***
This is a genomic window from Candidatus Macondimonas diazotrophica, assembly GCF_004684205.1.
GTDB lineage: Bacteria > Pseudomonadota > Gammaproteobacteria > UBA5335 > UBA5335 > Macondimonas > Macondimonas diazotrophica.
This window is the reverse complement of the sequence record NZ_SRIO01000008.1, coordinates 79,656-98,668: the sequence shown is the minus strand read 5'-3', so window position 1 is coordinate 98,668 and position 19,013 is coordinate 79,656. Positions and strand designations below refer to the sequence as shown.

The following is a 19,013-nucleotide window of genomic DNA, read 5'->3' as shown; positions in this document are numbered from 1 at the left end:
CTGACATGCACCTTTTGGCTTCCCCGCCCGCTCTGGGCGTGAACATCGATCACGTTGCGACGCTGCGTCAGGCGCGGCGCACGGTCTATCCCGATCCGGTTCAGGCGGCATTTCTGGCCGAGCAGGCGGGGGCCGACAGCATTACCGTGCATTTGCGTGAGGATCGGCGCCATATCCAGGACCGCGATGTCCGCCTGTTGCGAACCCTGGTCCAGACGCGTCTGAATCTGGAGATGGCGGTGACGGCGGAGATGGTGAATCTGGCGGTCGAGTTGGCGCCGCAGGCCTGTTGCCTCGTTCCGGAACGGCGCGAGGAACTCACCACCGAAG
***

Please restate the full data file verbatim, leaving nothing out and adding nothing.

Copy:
This is a genomic window from Candidatus Macondimonas diazotrophica, assembly GCF_004684205.1.
GTDB lineage: Bacteria > Pseudomonadota > Gammaproteobacteria > UBA5335 > UBA5335 > Macondimonas > Macondimonas diazotrophica.
This window is the reverse complement of the sequence record NZ_SRIO01000008.1, coordinates 79,656-98,668: the sequence shown is the minus strand read 5'-3', so window position 1 is coordinate 98,668 and position 19,013 is coordinate 79,656. Positions and strand designations below refer to the sequence as shown.

The following is a 19,013-nucleotide window of genomic DNA, read 5'->3' as shown; positions in this document are numbered from 1 at the left end:
CTGACATGCACCTTTTGGCTTCCCCGCCCGCTCTGGGCGTGAACATCGATCACGTTGCGACGCTGCGTCAGGCGCGGCGCACGGTCTATCCCGATCCGGTTCAGGCGGCATTTCTGGCCGAGCAGGCGGGGGCCGACAGCATTACCGTGCATTTGCGTGAGGATCGGCGCCATATCCAGGACCGCGATGTCCGCCTGTTGCGAACCCTGGTCCAGACGCGTCTGAATCTGGAGATGGCGGTGACGGCGGAGATGGTGAATCTGGCGGTCGAGTTGGCGCCGCAGGCCTGTTGCCTCGTTCCGGAACGGCGCGAGGAACTCACCACCGAAG